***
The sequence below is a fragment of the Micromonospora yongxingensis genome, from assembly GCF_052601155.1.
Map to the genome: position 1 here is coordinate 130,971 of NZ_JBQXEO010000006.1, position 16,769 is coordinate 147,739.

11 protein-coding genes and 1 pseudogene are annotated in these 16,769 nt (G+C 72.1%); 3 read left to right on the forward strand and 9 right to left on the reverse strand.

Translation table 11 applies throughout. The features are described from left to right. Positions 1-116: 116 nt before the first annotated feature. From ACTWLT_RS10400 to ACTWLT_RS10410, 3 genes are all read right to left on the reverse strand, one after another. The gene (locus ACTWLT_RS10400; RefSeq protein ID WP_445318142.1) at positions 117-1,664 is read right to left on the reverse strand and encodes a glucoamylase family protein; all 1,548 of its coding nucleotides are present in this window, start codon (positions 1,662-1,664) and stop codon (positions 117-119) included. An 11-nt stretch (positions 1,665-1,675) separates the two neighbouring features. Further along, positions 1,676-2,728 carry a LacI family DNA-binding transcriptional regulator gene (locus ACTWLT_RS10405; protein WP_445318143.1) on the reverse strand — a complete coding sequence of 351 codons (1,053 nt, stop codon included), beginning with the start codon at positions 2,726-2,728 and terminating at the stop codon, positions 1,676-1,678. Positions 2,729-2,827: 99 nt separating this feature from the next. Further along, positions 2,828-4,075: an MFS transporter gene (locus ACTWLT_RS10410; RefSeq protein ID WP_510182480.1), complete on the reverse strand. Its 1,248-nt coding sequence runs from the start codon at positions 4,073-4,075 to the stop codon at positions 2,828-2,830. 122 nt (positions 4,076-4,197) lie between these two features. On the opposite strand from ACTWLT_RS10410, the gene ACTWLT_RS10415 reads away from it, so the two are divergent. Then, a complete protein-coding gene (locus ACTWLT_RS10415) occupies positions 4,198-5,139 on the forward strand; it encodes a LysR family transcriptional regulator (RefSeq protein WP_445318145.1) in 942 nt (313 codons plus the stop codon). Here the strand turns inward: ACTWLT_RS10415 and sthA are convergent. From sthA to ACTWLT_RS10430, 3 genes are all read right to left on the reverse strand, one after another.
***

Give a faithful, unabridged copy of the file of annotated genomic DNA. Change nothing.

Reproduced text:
The sequence below is a fragment of the Micromonospora yongxingensis genome, from assembly GCF_052601155.1.
Map to the genome: position 1 here is coordinate 130,971 of NZ_JBQXEO010000006.1, position 16,769 is coordinate 147,739.

11 protein-coding genes and 1 pseudogene are annotated in these 16,769 nt (G+C 72.1%); 3 read left to right on the forward strand and 9 right to left on the reverse strand.

Translation table 11 applies throughout. The features are described from left to right. Positions 1-116: 116 nt before the first annotated feature. From ACTWLT_RS10400 to ACTWLT_RS10410, 3 genes are all read right to left on the reverse strand, one after another. The gene (locus ACTWLT_RS10400; RefSeq protein ID WP_445318142.1) at positions 117-1,664 is read right to left on the reverse strand and encodes a glucoamylase family protein; all 1,548 of its coding nucleotides are present in this window, start codon (positions 1,662-1,664) and stop codon (positions 117-119) included. An 11-nt stretch (positions 1,665-1,675) separates the two neighbouring features. Further along, positions 1,676-2,728 carry a LacI family DNA-binding transcriptional regulator gene (locus ACTWLT_RS10405; protein WP_445318143.1) on the reverse strand — a complete coding sequence of 351 codons (1,053 nt, stop codon included), beginning with the start codon at positions 2,726-2,728 and terminating at the stop codon, positions 1,676-1,678. Positions 2,729-2,827: 99 nt separating this feature from the next. Further along, positions 2,828-4,075: an MFS transporter gene (locus ACTWLT_RS10410; RefSeq protein ID WP_510182480.1), complete on the reverse strand. Its 1,248-nt coding sequence runs from the start codon at positions 4,073-4,075 to the stop codon at positions 2,828-2,830. 122 nt (positions 4,076-4,197) lie between these two features. On the opposite strand from ACTWLT_RS10410, the gene ACTWLT_RS10415 reads away from it, so the two are divergent. Then, a complete protein-coding gene (locus ACTWLT_RS10415) occupies positions 4,198-5,139 on the forward strand; it encodes a LysR family transcriptional regulator (RefSeq protein WP_445318145.1) in 942 nt (313 codons plus the stop codon). Here the strand turns inward: ACTWLT_RS10415 and sthA are convergent. From sthA to ACTWLT_RS10430, 3 genes are all read right to left on the reverse strand, one after another.